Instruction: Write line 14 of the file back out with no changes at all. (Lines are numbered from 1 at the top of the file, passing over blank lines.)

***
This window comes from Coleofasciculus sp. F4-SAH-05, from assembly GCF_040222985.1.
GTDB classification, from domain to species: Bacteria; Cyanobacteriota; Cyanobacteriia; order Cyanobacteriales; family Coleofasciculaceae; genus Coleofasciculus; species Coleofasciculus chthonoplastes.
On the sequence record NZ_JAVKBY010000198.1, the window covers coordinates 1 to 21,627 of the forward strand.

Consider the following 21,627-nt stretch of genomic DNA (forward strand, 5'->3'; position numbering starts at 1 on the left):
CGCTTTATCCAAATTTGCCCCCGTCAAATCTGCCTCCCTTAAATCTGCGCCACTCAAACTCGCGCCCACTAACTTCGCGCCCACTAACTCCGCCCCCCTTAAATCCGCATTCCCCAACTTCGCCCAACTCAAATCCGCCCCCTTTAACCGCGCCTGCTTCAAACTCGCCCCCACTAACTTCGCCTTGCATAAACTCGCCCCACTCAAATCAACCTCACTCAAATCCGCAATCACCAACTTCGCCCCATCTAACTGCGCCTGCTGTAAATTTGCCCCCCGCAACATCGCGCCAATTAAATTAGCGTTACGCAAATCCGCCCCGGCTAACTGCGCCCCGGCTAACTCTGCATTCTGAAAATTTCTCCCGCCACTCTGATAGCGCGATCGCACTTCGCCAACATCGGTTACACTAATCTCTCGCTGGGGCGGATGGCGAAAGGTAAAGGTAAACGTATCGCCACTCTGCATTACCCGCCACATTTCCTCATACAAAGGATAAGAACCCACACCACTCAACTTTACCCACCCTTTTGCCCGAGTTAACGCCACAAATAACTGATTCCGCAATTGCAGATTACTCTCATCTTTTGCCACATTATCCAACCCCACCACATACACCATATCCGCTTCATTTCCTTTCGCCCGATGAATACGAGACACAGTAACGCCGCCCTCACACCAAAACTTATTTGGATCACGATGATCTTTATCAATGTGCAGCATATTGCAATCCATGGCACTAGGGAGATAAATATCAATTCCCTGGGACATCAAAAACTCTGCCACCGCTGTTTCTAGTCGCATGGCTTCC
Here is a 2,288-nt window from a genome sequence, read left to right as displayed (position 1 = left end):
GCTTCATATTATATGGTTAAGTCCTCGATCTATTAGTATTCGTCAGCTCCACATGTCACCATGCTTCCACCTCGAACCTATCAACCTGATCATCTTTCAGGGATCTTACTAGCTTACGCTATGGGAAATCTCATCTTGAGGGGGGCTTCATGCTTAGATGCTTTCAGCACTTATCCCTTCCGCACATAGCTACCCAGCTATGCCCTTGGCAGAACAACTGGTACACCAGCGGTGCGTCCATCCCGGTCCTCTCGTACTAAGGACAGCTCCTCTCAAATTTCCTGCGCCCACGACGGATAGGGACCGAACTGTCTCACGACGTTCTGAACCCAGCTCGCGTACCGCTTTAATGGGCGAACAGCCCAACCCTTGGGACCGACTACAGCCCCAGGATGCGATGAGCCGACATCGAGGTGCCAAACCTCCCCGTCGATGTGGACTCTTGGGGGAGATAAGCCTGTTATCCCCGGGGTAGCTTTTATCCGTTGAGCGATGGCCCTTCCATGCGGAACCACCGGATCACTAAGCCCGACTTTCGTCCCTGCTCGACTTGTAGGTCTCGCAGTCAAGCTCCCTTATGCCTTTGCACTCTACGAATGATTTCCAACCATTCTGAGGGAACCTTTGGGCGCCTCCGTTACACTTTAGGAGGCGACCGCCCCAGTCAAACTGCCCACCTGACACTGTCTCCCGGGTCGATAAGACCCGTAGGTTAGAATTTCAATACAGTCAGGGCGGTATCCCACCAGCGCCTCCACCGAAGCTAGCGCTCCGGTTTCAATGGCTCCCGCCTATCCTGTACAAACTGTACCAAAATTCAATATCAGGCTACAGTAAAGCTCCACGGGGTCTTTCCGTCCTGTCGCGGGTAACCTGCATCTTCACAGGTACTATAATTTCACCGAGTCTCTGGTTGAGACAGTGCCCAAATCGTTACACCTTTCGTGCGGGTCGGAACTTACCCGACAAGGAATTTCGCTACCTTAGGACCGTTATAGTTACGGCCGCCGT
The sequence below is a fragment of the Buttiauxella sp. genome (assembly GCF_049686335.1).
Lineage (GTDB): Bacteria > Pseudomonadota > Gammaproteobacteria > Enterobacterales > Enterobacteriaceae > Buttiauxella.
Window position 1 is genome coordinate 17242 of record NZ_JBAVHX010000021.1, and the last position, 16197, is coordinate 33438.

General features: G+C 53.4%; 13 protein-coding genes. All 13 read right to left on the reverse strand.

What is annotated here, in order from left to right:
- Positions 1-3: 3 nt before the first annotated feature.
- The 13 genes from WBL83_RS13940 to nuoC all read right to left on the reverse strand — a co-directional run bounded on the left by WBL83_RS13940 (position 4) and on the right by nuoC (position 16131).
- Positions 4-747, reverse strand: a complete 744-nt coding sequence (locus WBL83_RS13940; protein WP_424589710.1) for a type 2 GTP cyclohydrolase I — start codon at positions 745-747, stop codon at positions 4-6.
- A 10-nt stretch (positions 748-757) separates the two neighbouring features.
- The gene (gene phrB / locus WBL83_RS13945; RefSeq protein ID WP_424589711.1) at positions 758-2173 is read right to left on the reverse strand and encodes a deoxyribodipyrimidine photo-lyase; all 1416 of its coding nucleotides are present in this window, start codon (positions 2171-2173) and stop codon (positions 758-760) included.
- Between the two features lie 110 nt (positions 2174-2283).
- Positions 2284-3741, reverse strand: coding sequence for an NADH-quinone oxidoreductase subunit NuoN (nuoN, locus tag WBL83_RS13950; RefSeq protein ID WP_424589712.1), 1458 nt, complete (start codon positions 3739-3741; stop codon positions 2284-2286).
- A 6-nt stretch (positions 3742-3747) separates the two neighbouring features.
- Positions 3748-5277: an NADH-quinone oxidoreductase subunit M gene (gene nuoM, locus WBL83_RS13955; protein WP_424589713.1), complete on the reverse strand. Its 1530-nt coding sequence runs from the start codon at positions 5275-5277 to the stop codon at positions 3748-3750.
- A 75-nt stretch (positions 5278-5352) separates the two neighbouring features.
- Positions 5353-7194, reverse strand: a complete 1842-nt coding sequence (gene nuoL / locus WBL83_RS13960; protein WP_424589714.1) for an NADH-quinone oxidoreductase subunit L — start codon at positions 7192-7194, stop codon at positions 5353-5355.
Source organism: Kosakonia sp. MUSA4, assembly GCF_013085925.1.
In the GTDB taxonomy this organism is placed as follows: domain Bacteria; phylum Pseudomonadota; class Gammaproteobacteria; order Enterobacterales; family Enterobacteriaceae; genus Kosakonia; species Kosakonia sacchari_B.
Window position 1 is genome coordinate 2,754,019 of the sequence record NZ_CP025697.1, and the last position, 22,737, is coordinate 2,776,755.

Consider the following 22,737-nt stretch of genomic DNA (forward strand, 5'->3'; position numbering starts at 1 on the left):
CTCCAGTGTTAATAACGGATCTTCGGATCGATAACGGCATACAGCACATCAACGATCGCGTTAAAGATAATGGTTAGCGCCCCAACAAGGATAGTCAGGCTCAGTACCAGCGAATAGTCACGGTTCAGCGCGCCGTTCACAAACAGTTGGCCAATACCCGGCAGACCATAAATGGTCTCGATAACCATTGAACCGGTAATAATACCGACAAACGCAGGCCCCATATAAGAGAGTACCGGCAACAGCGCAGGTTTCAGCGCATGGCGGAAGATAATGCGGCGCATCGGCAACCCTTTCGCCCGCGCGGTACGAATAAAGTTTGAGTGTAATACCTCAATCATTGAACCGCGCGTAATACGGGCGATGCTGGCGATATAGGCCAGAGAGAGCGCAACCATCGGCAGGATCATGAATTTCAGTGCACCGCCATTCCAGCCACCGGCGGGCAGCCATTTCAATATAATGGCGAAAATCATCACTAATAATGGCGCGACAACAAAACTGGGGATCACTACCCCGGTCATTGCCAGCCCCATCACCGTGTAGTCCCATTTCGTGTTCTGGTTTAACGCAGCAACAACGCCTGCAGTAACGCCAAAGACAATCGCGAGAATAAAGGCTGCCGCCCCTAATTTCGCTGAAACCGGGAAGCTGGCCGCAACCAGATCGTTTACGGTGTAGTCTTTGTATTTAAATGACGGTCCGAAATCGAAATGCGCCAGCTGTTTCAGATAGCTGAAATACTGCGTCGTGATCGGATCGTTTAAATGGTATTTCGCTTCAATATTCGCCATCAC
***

- The 13 genes from WBL83_RS13940 to nuoC all read right to left on the reverse strand — a co-directional run bounded on the left by WBL83_RS13940 (position 4) and on the right by nuoC (position 16131).